• Active monitoring of symptoms (often called "watchful waiting"): After initial assessment, your doctor will explain what you need to look out for and provide advice on how to self-manage your symptoms. Then your doctor will monitor your symptoms regularly - usually once a year. That is what most men choose if they do not have signs of urinary retention or their symptoms are not interfering too much with their lives and wellbeing. Monitoring might be all that is needed for about 30% of the men who have sought medical help for BPH (30 out of every 100 men).
  • Herbal medicine products: There are several over-the-counter products that are marketed for the relief of BPH symptoms. We discuss these below in the section on self-management. Around 1 in 4 men with BPH in Germany try these, but this can vary from country to country. You can read more on this topic in our fact sheet on medicines.
  • Medicines to reduce the size of the prostate or to work on the bladder muscles: Medicines are the most commonly used treatments for BPH. As many as 7 out of every 10 men with BPH who see a doctor for help will use medications (70%). There are several medicines that can reduce the size of the prostate and therefore help to relieve the urinary problems BPH causes. It has been estimated that 6 out of 10 of those men using medication will notice an improvement (60%). You can read about the possible benefits and adverse effects in our fact sheet on medicines.
  • Surgical procedures to reduce the size of the prostate: Along with standard surgery, there are various newer procedures that are used to remove or destroy prostate tissue. Most men will never need surgery for BPH, but it may be necessary if there are complications or if nothing else has provided enough relief. You can read about this in our fact sheet on surgical options.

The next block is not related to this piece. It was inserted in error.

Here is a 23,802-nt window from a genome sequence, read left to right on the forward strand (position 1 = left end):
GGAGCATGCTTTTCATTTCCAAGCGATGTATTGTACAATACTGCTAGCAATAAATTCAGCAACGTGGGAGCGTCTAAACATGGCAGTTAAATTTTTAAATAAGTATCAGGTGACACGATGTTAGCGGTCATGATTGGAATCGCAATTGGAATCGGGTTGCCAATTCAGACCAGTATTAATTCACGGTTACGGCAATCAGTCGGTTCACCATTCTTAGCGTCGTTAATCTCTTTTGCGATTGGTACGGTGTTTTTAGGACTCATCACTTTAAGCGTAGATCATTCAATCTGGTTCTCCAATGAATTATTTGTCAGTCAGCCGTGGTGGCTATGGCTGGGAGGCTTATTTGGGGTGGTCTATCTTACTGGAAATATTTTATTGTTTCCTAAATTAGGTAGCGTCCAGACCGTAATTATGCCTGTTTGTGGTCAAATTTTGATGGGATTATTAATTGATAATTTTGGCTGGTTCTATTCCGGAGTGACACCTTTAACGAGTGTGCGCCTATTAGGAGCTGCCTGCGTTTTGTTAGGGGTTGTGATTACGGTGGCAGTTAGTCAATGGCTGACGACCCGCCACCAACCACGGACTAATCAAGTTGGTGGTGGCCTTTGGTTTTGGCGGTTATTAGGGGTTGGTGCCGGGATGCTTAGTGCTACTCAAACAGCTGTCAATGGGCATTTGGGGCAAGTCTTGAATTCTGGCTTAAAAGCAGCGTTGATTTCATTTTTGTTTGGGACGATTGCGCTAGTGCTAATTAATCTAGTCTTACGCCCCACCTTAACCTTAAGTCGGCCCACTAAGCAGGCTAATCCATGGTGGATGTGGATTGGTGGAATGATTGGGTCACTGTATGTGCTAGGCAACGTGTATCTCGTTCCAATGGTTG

There are a lot of different treatment options - each with its own possible benefits and drawbacks. Your options will depend on the specific problems with your prostate and other factors related to your health. The adverse effects of the different treatments vary greatly. There could be several issues you need to weigh up. Each man will have his own priorities and feelings about the pros and cons of individual treatments.

What are my options for self-management?

Most men cope well with an enlarged prostate. If the symptoms are quite mild, it can just be a case of adjusting to the changes and learning how to minimise the symptoms or cope with them. The following strategies have not been specifically tested for BPH, but you could try them and see if they help you manage:

  • Limiting the amount of fluids you drink in situations where needing to go to the toilet may be most inconvenient, like before going to sleep or when leaving to go somewhere where you will not be in easy reach of a bathroom. Men still need to get enough fluids in the day, though, or it can cause other health problems.